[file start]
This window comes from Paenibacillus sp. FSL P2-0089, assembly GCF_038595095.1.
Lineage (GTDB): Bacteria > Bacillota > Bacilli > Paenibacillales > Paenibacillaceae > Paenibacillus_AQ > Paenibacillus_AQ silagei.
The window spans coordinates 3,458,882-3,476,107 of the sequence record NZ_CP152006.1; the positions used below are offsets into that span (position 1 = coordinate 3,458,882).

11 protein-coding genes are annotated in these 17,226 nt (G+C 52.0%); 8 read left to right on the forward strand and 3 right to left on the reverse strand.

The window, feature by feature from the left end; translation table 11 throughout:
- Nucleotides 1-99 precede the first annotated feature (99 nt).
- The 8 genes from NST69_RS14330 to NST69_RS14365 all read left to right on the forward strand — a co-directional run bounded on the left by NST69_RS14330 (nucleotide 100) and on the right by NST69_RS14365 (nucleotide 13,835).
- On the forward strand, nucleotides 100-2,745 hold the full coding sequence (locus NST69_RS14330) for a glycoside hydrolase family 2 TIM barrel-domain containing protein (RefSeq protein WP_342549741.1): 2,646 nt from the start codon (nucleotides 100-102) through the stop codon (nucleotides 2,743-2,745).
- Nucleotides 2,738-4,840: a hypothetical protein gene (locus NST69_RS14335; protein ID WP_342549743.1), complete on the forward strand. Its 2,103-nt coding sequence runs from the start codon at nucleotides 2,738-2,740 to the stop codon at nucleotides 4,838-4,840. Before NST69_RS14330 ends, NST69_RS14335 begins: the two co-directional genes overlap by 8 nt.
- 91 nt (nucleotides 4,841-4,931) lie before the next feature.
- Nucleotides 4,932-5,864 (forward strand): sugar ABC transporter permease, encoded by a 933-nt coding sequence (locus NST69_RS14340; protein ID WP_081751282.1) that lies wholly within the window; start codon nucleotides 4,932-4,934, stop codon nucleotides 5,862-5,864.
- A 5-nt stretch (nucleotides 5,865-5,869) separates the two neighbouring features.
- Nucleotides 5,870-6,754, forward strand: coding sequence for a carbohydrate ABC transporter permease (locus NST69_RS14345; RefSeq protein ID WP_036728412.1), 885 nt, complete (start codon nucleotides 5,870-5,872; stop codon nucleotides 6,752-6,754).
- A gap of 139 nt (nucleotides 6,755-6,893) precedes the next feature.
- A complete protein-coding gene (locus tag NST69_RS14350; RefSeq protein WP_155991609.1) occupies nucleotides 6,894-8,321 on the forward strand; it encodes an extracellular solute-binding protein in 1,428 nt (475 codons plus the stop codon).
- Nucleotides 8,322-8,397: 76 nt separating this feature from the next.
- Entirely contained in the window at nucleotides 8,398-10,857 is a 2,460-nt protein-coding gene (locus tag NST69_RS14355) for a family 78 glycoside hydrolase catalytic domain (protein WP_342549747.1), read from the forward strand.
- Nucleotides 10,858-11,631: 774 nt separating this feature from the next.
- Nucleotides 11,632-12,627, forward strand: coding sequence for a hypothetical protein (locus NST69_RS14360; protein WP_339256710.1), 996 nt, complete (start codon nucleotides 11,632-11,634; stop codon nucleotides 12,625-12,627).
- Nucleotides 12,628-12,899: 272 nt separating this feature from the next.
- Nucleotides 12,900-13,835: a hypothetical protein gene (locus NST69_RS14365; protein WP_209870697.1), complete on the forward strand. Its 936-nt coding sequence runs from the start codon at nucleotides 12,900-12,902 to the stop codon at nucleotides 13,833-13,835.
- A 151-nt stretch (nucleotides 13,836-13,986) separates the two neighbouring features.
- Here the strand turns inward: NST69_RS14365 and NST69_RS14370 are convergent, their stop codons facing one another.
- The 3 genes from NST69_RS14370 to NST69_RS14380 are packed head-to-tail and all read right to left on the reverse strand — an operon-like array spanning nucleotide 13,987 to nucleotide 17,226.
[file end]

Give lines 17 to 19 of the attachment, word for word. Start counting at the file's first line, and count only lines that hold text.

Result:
- Entirely contained in the window at nucleotides 8,398-10,857 is a 2,460-nt protein-coding gene (locus tag NST69_RS14355) for a family 78 glycoside hydrolase catalytic domain (protein WP_342549747.1), read from the forward strand.
- Nucleotides 10,858-11,631: 774 nt separating this feature from the next.
- Nucleotides 11,632-12,627, forward strand: coding sequence for a hypothetical protein (locus NST69_RS14360; protein WP_339256710.1), 996 nt, complete (start codon nucleotides 11,632-11,634; stop codon nucleotides 12,625-12,627).